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‘Still a great deal we do not know’: Jefferson County Health Department officer talks COVID-19 concerns

By Staff | Mar 20, 2020

Dr. Terrence Reidy discusses the Jefferson County Health Department's recommendation for dealing with COVID-19 in Town Hall on March 10. Tabitha Johnston

SHEPHERDSTOWN — Dr. Terrence Reidy, the health officer for the Jefferson County Health Department, visited Town Hall on March 10, to share some advice about the new strain of the novel coronavirus with the Corporation of Shepherdstown’s mayor and town council.

According to Reidy, much can be learned about the virus by keeping up with the news, as long as it is from a “trustworthy and accurate” news outlet.

“Misinformation is a great danger in times of uncertainty,” Reidy said, mentioning social media can be used to spread misinformation, such as when false reports were spread over the past week about two secret confirmed cases of the novel coronavirus. Mayor Jim Auxer later published a press release, denying these rumors.

“Some details of how coronavirus is spread are changing rapidly and our knowledge about this infection is increasing daily, but there is still a great deal we do not know,” Reidy said, mentioning the short time frame limits the amount of information available on the virus. “We have had decades to study different influenza strains and develop reliable tests to determine who is infected and who was infected.”

The 2019 novel coronavirus was dubbed nCOVID-19, or COVID-19, by the World Health Organization because it was first diagnosed in Wuhan, China in Dec. 2019. According to Reidy, China’s months-long battle with the virus has taught us one thing “this is a marathon.”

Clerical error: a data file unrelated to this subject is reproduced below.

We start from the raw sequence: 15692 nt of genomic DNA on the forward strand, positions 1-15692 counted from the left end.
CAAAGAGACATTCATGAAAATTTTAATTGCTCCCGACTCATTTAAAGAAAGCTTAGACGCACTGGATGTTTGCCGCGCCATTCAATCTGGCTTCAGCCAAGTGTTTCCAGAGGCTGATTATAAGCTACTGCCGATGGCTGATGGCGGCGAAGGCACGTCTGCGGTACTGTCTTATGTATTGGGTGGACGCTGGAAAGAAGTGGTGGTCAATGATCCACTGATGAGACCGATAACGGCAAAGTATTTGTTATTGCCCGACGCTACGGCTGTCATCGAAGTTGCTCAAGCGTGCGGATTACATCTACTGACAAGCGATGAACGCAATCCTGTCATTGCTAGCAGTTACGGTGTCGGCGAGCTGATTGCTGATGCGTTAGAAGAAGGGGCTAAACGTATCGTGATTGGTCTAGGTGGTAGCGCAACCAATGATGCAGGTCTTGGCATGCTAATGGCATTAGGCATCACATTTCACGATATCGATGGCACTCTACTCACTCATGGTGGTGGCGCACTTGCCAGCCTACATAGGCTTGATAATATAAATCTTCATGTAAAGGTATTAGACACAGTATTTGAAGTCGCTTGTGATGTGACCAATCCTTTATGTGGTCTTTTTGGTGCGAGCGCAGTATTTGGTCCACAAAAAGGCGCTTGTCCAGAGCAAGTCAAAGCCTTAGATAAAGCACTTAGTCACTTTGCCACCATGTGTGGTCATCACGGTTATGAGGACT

“We’ve got to continue living our lives,” Reidy said, mentioning he did not encourage stocking up on more supplies than an infected community member would need for a two-week quarantine. “People say to get two weeks of food and supplies, in case you need to quarantine at home.”

At the same time, Reidy recognized that the homeless and those at risk for contracting COVID-19 — those with low immunity, with medication conditions or who are over 60-years-old — might need assistance from their community.

“We have to develop strategies for people who do not have a home. The community needs to care for their own, because the government can’t,” Reidy said. “The people where you live, you need to get to know them and get their phone numbers. Figure out a way that you can help each other and communicate on the extent of the spread of the illness

“If you get sick and are coming down with the flu or fever, don’t walk into your doctor’s office, call your doctor or nurse practitioner about it,” Reidy said, before giving one final recommendation for people who think they may have COVID-19. “Consider wearing face masks, to prevent the spread of the illness.”

To keep track of the spread of COVID-19, Reidy encourages community members to visit www.arcgis.com/apps/opsdashboard/index.html#/bda7594740fd40299423467b48e9ecf6.

“This is a link to a tremendous tool for seeing the up-to-date status of the virus, including where the cases are and how many people have recovered, as well as the more-often quoted statistic of how many have died,” Reidy said.